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Measles Outbreak in Minnesotaâ€™s Community
Posted: Jun 27th, 2017 at 01:33PM
The latest public health problem in the Somali community living in metropolitan Minneapolis-St. Paul, Minnesota is a recent outbreak of measles. The country's largest Somali community resides in Minnesota.
Measles joins active tuberculosis (TB) as a public health problem within the community in Minnesota. Between 2010-2014, 732 cases of active TB were identified in Minnesota. 593 of these, or 81 percent, were foreign-born. Breitbart News in October noted that according to a report, "The Epidemiology of Tuberculosis in Minnesota, 2010-2014," published by the Minnesota Department of Health, of the foreign-born cases, 296, or 50 percent, were refugees.
161, or 29 percent of the 593 foreign-born cases of active TB in Minnesota between 2012 and 2015, were attributed to Somali-born migrants. Breitbart News also reported that almost all Somali migrants to the US have arrived under the federal refugee resettlement program.
The Star Tribune reported that by Monday, 20th April 2017, the measles outbreak in Hennepin County had grown to 20 cases, after confirmation of eight new infections. According to state health officials, all the cases had occurred within the Somali-American community. They were urging parents to get their families vaccinated if they were not yet vaccinated.
Infectious diseases director at the Minnesota Health Department, Kris Ehresmann, says that the outbreak is expected to produce many more cases compared to the 2011 outbreak that resulted in 26 cases. All those who have so far caught the disease in this outbreak are below five years of age because the exposure has occurred at several daycare centers.
Given that symptoms of measles can take up to three weeks to develop, health investigators have been trying to identify unvaccinated individuals exposed to the virus since the first case was detected several weeks ago because the virus is highly contagious. Additionally, since the first case was identified, the Health Department recommended the acceleration of a second dose of the vaccine for Somali-American children who have received the initial shot. According to the Star Tribune, the officials said that this is common practice during outbreaks.
For the first time in the current measles outbreak, at least one baby under one year of age is included in the new infections. This age group has been of concern to public health officials because they lack immunity protection.
Of the vaccination records examined, investigators have found that 16 of those infected have never received the MMR vaccine. Records for the others who are also infected are still being collected.
Symptoms of measles include a sore throat, coughing, a blotchy skin rash, and fever. The disease can lead to encephalitis (swelling of the brain) and pneumonia and is fatal in some cases.
According to a report by Mic.com, a health department official has said that the Minnesota Somali immigrant community has always been a particular target for the anti-vaccination movement, also known as "anti-vaxxers."
In a phone call, Ehresmann says that the anti-vaxxers are very interested in this community and are engaging and targeting it. She says that the anti-vaccine groups started targeting the Somali community around 2008. This was around the same time when there were concerns about autism among Somali-American children. These groups began reaching out to the Somali community and making appearances at community health meetings where they disseminated misinformation linking autism to the MMR vaccine. Consequently, since then, there has been a steady decline in MMR vaccine rates within the population.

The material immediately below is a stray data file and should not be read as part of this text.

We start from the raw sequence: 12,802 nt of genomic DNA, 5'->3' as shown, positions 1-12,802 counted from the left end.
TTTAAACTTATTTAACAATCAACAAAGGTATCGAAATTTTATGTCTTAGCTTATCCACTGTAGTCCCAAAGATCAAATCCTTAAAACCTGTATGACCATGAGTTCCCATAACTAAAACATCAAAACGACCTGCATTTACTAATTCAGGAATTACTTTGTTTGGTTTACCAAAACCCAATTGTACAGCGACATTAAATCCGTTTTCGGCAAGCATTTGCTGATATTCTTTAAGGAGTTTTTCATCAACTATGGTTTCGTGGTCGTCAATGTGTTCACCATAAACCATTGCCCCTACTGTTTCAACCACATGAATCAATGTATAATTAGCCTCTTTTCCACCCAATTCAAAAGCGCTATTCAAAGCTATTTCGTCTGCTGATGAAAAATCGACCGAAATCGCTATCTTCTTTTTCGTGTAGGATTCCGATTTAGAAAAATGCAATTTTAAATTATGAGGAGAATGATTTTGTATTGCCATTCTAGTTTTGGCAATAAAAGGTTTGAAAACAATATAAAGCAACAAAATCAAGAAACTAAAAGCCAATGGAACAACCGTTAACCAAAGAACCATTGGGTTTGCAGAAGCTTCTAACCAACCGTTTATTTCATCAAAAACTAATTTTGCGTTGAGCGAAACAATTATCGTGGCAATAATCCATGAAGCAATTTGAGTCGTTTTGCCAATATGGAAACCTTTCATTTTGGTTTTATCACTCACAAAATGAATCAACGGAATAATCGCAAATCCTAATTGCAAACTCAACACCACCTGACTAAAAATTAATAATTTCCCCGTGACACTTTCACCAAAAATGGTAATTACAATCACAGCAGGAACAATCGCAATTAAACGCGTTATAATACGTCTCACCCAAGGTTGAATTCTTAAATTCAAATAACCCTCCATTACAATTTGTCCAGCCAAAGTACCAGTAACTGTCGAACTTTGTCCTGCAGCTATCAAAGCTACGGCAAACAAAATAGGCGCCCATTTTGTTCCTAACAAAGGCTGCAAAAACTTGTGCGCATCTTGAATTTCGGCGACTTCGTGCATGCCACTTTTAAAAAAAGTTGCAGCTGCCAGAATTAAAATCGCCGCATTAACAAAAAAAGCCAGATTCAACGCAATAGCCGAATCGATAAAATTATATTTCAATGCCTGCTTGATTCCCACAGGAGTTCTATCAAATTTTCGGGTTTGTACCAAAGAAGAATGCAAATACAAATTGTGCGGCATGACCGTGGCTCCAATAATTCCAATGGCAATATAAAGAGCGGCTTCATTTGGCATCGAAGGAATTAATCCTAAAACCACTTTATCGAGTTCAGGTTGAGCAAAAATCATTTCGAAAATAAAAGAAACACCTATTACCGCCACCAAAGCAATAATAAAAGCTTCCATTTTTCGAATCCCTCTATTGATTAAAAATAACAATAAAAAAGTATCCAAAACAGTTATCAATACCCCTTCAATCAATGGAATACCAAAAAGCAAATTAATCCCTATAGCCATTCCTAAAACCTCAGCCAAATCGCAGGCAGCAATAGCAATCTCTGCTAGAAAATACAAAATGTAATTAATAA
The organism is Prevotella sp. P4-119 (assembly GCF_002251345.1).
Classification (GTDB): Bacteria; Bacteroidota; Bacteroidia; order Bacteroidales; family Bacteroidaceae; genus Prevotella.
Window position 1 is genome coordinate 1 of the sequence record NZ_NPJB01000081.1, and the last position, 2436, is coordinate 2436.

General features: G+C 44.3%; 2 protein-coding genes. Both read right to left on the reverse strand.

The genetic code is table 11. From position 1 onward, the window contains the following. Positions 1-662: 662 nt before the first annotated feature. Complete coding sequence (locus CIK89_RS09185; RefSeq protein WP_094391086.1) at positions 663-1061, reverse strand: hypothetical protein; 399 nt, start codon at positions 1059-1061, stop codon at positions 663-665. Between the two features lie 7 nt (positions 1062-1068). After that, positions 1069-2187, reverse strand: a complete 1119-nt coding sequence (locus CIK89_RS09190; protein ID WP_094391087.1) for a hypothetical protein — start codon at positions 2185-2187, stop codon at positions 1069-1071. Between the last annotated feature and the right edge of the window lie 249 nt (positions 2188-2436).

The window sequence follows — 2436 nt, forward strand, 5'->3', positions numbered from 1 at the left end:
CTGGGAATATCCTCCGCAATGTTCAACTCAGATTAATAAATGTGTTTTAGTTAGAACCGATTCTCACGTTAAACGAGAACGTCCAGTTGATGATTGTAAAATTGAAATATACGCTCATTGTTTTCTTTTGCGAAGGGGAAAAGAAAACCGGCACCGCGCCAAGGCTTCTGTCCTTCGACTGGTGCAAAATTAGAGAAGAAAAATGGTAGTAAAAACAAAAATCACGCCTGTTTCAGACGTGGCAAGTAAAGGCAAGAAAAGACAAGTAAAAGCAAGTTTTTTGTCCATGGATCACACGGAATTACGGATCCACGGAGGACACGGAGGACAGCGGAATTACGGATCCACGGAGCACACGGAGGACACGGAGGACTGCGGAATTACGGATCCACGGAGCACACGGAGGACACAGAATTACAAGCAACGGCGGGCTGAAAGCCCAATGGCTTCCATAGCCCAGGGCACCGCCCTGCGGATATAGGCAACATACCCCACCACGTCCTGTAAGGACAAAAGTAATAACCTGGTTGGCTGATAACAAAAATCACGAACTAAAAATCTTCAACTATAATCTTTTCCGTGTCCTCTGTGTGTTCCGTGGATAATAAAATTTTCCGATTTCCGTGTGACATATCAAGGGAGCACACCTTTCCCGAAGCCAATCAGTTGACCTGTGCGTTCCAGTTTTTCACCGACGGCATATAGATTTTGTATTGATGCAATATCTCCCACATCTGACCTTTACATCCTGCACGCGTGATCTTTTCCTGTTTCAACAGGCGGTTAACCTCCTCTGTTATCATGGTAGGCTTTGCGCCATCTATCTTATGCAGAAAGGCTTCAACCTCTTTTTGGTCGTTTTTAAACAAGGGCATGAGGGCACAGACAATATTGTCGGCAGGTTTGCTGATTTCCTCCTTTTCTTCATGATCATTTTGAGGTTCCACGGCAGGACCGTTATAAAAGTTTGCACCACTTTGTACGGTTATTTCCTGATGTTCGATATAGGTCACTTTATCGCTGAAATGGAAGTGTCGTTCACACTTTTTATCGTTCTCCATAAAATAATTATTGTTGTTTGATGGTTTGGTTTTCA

It is reported that at least one high-profile figure among the anti-vaxxers has made special trips so as to speak to Somali immigrants. Mic.com adds that according to the Star Tribune, Andrew Wakefield, called the "father of the anti-vaccine movement," showed up in Minnesota in 2011 in the midst of the first major outbreak of measles in the state in years.
Ehresmann believes that this was not the first trip that Wakefield had made to Minnesota to speak with Somali families. She believes that the man had been to Minnesota before 2008 when the anti-vaccine movement was first arriving to spread misinformation.
The Star Tribune reported that Wakefield also traveled to Minneapolis where he held a private forum for Somali immigrants. At the time, the meeting was described as a "support group" for families with autistic children. The now-disgraced British doctor published the widely-shared and subsequently discredited paper that purportedly linked vaccines to autism.
Breitbart News reported in February that Hennepin County is also the site of two recently diagnosed cases of active TB at local public high schools. Minnesota public schools local officials also confirmed that another case of active TB had been diagnosed in Hennepin County recently. KARE-TV reports that the new case has been diagnosed in an individual at Central Middle School in Eden Prairie. As such, this is the second time in two months that Hennepin County Department of Health officials have given a confirmation that an individual at a public school within the county has been diagnosed with active TB.
In January this year, Hennepin County Public Health Department officials reported that there was a person at the Louis Park High School who had been diagnosed with active TB. Breitbart News reports that in a letter written to parents in January in English, Spanish, and Somali, St. Louis Park Public Schools informed them that there was a case of active TB.
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